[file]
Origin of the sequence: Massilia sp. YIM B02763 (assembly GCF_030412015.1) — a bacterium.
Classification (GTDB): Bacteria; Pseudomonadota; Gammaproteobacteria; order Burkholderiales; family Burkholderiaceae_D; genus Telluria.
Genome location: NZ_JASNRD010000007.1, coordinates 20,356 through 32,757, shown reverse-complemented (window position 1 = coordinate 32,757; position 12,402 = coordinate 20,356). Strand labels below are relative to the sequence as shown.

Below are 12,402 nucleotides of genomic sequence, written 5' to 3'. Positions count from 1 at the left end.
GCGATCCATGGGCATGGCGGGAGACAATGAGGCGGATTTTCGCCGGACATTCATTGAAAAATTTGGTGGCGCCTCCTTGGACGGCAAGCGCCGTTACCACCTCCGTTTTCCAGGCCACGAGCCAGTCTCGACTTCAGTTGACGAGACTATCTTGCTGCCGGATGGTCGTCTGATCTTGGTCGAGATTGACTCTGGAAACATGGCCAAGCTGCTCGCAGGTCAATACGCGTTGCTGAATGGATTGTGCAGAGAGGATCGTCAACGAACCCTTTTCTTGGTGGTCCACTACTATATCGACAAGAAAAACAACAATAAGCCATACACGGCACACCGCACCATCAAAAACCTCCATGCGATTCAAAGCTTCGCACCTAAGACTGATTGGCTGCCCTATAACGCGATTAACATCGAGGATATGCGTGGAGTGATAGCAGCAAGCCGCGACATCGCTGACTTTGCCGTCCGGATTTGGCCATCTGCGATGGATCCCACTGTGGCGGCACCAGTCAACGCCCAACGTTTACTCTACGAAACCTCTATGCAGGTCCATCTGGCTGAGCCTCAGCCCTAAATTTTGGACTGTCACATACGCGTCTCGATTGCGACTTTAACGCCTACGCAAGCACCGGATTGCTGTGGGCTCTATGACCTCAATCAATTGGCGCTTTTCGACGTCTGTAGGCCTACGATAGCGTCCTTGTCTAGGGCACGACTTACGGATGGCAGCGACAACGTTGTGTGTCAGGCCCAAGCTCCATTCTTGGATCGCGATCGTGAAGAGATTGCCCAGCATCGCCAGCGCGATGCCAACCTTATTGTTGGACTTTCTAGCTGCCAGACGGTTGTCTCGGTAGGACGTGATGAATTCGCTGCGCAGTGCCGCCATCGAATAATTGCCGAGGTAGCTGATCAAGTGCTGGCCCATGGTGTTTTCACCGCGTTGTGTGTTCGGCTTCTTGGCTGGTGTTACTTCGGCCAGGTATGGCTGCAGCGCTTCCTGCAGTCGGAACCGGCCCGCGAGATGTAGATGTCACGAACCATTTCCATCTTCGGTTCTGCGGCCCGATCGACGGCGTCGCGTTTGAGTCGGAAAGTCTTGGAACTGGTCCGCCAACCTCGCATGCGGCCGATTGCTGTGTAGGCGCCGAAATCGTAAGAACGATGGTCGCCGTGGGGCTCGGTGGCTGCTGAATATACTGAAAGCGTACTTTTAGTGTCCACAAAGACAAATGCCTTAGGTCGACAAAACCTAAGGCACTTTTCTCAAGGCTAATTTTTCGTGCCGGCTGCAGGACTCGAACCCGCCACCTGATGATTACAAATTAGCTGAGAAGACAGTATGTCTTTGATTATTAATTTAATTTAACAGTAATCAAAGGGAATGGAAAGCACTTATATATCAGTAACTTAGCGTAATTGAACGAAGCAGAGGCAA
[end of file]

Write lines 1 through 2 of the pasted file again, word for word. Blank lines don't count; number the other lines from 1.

Origin of the sequence: Massilia sp. YIM B02763 (assembly GCF_030412015.1) — a bacterium.
Classification (GTDB): Bacteria; Pseudomonadota; Gammaproteobacteria; order Burkholderiales; family Burkholderiaceae_D; genus Telluria.